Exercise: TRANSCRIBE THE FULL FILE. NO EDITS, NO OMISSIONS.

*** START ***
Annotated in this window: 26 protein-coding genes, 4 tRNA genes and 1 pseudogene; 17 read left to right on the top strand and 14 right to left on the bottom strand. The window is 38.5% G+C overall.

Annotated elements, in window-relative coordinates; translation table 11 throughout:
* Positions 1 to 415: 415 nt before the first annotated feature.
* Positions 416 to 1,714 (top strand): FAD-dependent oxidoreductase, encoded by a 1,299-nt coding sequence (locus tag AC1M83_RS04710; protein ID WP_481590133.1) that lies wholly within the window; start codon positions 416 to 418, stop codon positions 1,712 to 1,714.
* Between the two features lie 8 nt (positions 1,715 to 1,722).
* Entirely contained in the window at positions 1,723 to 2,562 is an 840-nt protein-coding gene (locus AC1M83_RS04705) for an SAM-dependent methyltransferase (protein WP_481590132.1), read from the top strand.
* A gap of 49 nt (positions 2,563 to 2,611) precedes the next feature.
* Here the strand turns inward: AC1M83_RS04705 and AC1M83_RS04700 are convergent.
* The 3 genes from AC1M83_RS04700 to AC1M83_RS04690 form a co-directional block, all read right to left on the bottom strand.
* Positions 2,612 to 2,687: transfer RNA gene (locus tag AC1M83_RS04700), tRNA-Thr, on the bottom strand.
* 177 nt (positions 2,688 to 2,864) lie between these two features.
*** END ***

Annotated in this window: 26 protein-coding genes, 4 tRNA genes and 1 pseudogene; 17 read left to right on the top strand and 14 right to left on the bottom strand. The window is 38.5% G+C overall.

Annotated elements, in window-relative coordinates; translation table 11 throughout:
* Positions 1 to 415: 415 nt before the first annotated feature.
* Positions 416 to 1,714 (top strand): FAD-dependent oxidoreductase, encoded by a 1,299-nt coding sequence (locus tag AC1M83_RS04710; protein ID WP_481590133.1) that lies wholly within the window; start codon positions 416 to 418, stop codon positions 1,712 to 1,714.
* Between the two features lie 8 nt (positions 1,715 to 1,722).
* Entirely contained in the window at positions 1,723 to 2,562 is an 840-nt protein-coding gene (locus AC1M83_RS04705) for an SAM-dependent methyltransferase (protein WP_481590132.1), read from the top strand.
* A gap of 49 nt (positions 2,563 to 2,611) precedes the next feature.
* Here the strand turns inward: AC1M83_RS04705 and AC1M83_RS04700 are convergent.
* The 3 genes from AC1M83_RS04700 to AC1M83_RS04690 form a co-directional block, all read right to left on the bottom strand.
* Positions 2,612 to 2,687: transfer RNA gene (locus tag AC1M83_RS04700), tRNA-Thr, on the bottom strand.
* 177 nt (positions 2,688 to 2,864) lie between these two features.